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An introduction to trade automation.

Discussion in 'Civ4Col - We The People' started by Cueball252, May 13, 2020.

  1. Cueball252

    Cueball252 Chieftain

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    Hi Team,

    Just following up with another how to video after seeing some questions in the forum. I had a look at Nightingale's comprehensive post (https://forums.civfanatics.com/threads/trade-routes.631219/) and just did a quick video to try and demonstrate how it works. As he says once you've got the hang of it its really easy to use. Hopefully the video is helpful!

     
    Nightinggale likes this.
  2. Vorpal+5

    Vorpal+5 Venturing in Erebus

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    I watched the video, interesting one. I don't use auto-export myself, I don't trust the fuzzy logic behind ;-) As the Youtubers says, the vanilla code is not handling well large transports like trek. I prefer to have a more directed approaches which is more focused and deterministic.

    Meaning that I'll dedicate a transport to a pair of city, and exactly a pair. The transport will only work between these two, and I'll even rename it so I know what it is ferrying between each cities. You only have to set one transport per pair and you can think of your colonies as a chain of cities, with hubs.

    As for the actual 'ticking of boxes', you can indeed start with import all, there is no adverse effect in having all import boxes checked, because you'll anyway specify which good is exported and imported.

    What I found a bit confusing at first is that the import checkbox is to the left of the export box, but the value to set is in the 2nd edit box, not the first, so basically, the 2 pair of controls are crossed.


    Here is my capital city.
    Food example .... Set to import food up to 600 and export it while retaining a minimum of 100. Import Feeder is also checked because in 99.5% of the cases, it improves things.
    As you can see, there is no adverse effect in having your town both importing and exporting, because as you specify what your wagon is doing, then you don't mix up things. You can thus chain merchandises, with city A accepting food from wagon 1, but also capable of sending if further away to city B thanks to wagon 2.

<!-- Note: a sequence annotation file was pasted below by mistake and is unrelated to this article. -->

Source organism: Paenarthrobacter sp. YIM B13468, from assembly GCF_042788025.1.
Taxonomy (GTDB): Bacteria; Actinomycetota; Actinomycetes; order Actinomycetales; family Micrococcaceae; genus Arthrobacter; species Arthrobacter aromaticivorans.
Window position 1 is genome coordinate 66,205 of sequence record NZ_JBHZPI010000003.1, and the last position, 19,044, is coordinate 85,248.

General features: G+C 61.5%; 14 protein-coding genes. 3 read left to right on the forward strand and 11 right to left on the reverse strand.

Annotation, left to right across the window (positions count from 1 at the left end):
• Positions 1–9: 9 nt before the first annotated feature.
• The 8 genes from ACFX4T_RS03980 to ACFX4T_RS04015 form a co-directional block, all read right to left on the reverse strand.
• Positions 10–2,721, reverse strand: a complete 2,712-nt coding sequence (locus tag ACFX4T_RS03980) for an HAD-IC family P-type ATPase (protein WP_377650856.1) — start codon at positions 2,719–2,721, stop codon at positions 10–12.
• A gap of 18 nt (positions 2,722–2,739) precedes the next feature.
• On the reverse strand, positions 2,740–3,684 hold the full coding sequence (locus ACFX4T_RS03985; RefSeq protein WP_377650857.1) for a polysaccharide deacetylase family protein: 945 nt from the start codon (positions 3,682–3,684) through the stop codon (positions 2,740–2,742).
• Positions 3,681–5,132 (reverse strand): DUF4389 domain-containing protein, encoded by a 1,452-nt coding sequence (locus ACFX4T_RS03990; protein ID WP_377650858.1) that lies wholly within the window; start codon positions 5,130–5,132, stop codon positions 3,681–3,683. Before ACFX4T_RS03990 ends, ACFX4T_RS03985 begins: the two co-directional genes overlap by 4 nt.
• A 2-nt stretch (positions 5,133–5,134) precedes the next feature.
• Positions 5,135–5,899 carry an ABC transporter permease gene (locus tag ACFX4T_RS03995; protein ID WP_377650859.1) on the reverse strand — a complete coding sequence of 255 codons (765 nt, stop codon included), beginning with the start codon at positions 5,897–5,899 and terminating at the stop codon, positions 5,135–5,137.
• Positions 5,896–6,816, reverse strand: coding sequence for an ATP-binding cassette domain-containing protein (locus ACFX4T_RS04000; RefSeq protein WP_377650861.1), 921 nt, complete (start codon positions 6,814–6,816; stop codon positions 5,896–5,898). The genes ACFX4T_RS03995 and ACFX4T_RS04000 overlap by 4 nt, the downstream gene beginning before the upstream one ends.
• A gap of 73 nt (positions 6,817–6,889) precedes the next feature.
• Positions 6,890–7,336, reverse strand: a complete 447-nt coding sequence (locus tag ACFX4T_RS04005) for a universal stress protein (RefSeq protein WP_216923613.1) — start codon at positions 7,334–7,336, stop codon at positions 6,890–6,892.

Import feeder alters (among others features, but I don't use them) the import value, in that starting at 75% of the import value, the import box is deactivated. it allows only importing a good where there is a decent amount to import. Here, it will only import food if I'm at 75 or below, but not if I'm between 76 and 99. Without it, import will happen if I'm between 1 and 99 food. This allows not using up a transport slot in your wagon for a non-significant amount of good.



    And now is the one and only wagon that transport good between my capital city (45 population) and my 2nd city (30 or so). Indeed, as I don't use auto-export, I have to tick boxes. But I prefer it this way, I like to know what is going on exactly.


    You basically click the EXPORT box in this window, specifying the first city. Do the same for the IMPORT box, specifying the 2nd city. Tick ALL boxes. Then you reverse, you click again EXPORT, select the 2nd city, then IMPORT, select the first city. Then click again all boxes. And this is how you have the transport "ALL Jms-Ply 1-1", meaning it transports all goods (some time I have a 2nd wagon that send a particular good to a third town), between Jamestown and Plymouth and 1-1 means this is the first of one wagon doing that, so 1-1.

    As I'm a control freak, I use profusely the excellent ALT-S shortcut, existing in Civ IV (and abandoned in Civ V it seems). i.e you strike ALT-S, then click on a tile, and you get a dialog box, where you can imput a label.

    Here you see there are 3 labels around Salem.
    Rum > PLY indicates Rum production going to Plymouth.
    Ox:Beer > JMS (stone) indicates an ox (an unusual transport for me) export Beer to Jamestown and in return import Stone.
    V is my way of saying the garrison has 5 units, as I'm filling up cities before a big Indian war (I have modded the game so that an Indian only costs 15 food and not 50, meaning a typical Indian tribes fields around 150 Indians units .... you better be prepared!)

    And that's it. Hopes it helps a little. Clearly my way of doing is not as easy or rapid as what the person in the video does, but I like to get a complete understanding of what is going on.
     
  3. Cueball252

    Cueball252 Chieftain

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    Last edited: May 15, 2020
  4. Nightinggale

    Nightinggale Deity